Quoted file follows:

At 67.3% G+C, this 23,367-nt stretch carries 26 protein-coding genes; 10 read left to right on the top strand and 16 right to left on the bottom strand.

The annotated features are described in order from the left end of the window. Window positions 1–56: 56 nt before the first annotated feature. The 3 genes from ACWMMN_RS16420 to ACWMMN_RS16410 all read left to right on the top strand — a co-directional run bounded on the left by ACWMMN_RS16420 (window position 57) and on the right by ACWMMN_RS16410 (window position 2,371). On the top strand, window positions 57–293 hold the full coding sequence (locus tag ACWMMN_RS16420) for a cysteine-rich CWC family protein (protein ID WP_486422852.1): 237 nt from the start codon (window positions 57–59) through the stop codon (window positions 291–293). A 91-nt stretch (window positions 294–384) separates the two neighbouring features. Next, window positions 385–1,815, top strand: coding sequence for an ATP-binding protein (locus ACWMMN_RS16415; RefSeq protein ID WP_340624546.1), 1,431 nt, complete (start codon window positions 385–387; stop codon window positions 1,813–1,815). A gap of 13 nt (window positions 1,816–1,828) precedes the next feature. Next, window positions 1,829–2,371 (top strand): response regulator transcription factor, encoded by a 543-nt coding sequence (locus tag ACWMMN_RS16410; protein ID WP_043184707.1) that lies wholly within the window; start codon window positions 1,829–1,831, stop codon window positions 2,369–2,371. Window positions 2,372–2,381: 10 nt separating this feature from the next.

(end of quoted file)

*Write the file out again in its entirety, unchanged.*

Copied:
At 67.3% G+C, this 23,367-nt stretch carries 26 protein-coding genes; 10 read left to right on the top strand and 16 right to left on the bottom strand.

The annotated features are described in order from the left end of the window. Window positions 1–56: 56 nt before the first annotated feature. The 3 genes from ACWMMN_RS16420 to ACWMMN_RS16410 all read left to right on the top strand — a co-directional run bounded on the left by ACWMMN_RS16420 (window position 57) and on the right by ACWMMN_RS16410 (window position 2,371). On the top strand, window positions 57–293 hold the full coding sequence (locus tag ACWMMN_RS16420) for a cysteine-rich CWC family protein (protein ID WP_486422852.1): 237 nt from the start codon (window positions 57–59) through the stop codon (window positions 291–293). A 91-nt stretch (window positions 294–384) separates the two neighbouring features. Next, window positions 385–1,815, top strand: coding sequence for an ATP-binding protein (locus ACWMMN_RS16415; RefSeq protein ID WP_340624546.1), 1,431 nt, complete (start codon window positions 385–387; stop codon window positions 1,813–1,815). A gap of 13 nt (window positions 1,816–1,828) precedes the next feature. Next, window positions 1,829–2,371 (top strand): response regulator transcription factor, encoded by a 543-nt coding sequence (locus tag ACWMMN_RS16410; protein ID WP_043184707.1) that lies wholly within the window; start codon window positions 1,829–1,831, stop codon window positions 2,369–2,371. Window positions 2,372–2,381: 10 nt separating this feature from the next.